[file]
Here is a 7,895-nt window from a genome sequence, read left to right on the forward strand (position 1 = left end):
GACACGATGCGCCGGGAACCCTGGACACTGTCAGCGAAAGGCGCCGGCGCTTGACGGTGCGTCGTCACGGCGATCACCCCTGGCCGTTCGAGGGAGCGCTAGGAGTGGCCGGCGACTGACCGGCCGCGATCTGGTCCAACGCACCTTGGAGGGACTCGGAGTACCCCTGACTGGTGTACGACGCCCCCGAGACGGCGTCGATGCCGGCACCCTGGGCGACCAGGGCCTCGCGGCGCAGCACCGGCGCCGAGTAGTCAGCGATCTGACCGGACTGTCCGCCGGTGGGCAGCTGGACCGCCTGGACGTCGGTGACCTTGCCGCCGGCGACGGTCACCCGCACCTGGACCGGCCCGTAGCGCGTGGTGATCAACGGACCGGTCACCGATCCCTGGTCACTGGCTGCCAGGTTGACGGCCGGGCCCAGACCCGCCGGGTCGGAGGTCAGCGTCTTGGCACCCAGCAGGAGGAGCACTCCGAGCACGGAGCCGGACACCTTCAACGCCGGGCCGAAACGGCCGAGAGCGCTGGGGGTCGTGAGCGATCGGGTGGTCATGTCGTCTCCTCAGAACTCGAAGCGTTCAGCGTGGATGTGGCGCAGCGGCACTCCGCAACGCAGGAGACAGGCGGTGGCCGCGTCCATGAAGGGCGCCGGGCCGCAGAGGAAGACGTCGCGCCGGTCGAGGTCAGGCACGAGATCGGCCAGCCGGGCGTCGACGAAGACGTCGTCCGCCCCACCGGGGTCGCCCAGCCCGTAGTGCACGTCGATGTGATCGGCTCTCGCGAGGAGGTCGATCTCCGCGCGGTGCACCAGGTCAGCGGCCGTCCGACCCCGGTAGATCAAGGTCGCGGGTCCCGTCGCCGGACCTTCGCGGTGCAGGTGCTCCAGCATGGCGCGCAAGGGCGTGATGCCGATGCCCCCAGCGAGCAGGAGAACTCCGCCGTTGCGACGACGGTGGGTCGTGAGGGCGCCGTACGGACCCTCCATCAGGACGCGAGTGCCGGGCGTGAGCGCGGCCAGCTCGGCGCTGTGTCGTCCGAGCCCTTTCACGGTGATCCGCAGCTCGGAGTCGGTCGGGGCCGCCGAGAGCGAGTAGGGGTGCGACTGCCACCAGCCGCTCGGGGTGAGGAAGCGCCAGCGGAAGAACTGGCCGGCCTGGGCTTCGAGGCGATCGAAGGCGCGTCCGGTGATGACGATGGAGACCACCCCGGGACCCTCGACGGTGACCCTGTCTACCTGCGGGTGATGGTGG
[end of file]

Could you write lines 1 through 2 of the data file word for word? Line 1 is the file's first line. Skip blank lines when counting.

Here is a 7,895-nt window from a genome sequence, read left to right on the forward strand (position 1 = left end):
GACACGATGCGCCGGGAACCCTGGACACTGTCAGCGAAAGGCGCCGGCGCTTGACGGTGCGTCGTCACGGCGATCACCCCTGGCCGTTCGAGGGAGCGCTAGGAGTGGCCGGCGACTGACCGGCCGCGATCTGGTCCAACGCACCTTGGAGGGACTCGGAGTACCCCTGACTGGTGTACGACGCCCCCGAGACGGCGTCGATGCCGGCACCCTGGGCGACCAGGGCCTCGCGGCGCAGCACCGGCGCCGAGTAGTCAGCGATCTGACCGGACTGTCCGCCGGTGGGCAGCTGGACCGCCTGGACGTCGGTGACCTTGCCGCCGGCGACGGTCACCCGCACCTGGACCGGCCCGTAGCGCGTGGTGATCAACGGACCGGTCACCGATCCCTGGTCACTGGCTGCCAGGTTGACGGCCGGGCCCAGACCCGCCGGGTCGGAGGTCAGCGTCTTGGCACCCAGCAGGAGGAGCACTCCGAGCACGGAGCCGGACACCTTCAACGCCGGGCCGAAACGGCCGAGAGCGCTGGGGGTCGTGAGCGATCGGGTGGTCATGTCGTCTCCTCAGAACTCGAAGCGTTCAGCGTGGATGTGGCGCAGCGGCACTCCGCAACGCAGGAGACAGGCGGTGGCCGCGTCCATGAAGGGCGCCGGGCCGCAGAGGAAGACGTCGCGCCGGTCGAGGTCAGGCACGAGATCGGCCAGCCGGGCGTCGACGAAGACGTCGTCCGCCCCACCGGGGTCGCCCAGCCCGTAGTGCACGTCGATGTGATCGGCTCTCGCGAGGAGGTCGATCTCCGCGCGGTGCACCAGGTCAGCGGCCGTCCGACCCCGGTAGATCAAGGTCGCGGGTCCCGTCGCCGGACCTTCGCGGTGCAGGTGCTCCAGCATGGCGCGCAAGGGCGTGATGCCGATGCCCCCAGCGAGCAGGAGAACTCCGCCGTTGCGACGACGGTGGGTCGTGAGGGCGCCGTACGGACCCTCCATCAGGACGCGAGTGCCGGGCGTGAGCGCGGCCAGCTCGGCGCTGTGTCGTCCGAGCCCTTTCACGGTGATCCGCAGCTCGGAGTCGGTCGGGGCCGCCGAGAGCGAGTAGGGGTGCGACTGCCACCAGCCGCTCGGGGTGAGGAAGCGCCAGCGGAAGAACTGGCCGGCCTGGGCTTCGAGGCGATCGAAGGCGCGTCCGGTGATGACGATGGAGACCACCCCGGGACCCTCGACGGTGACCCTGTCTACCTGCGGGTGATGGTGG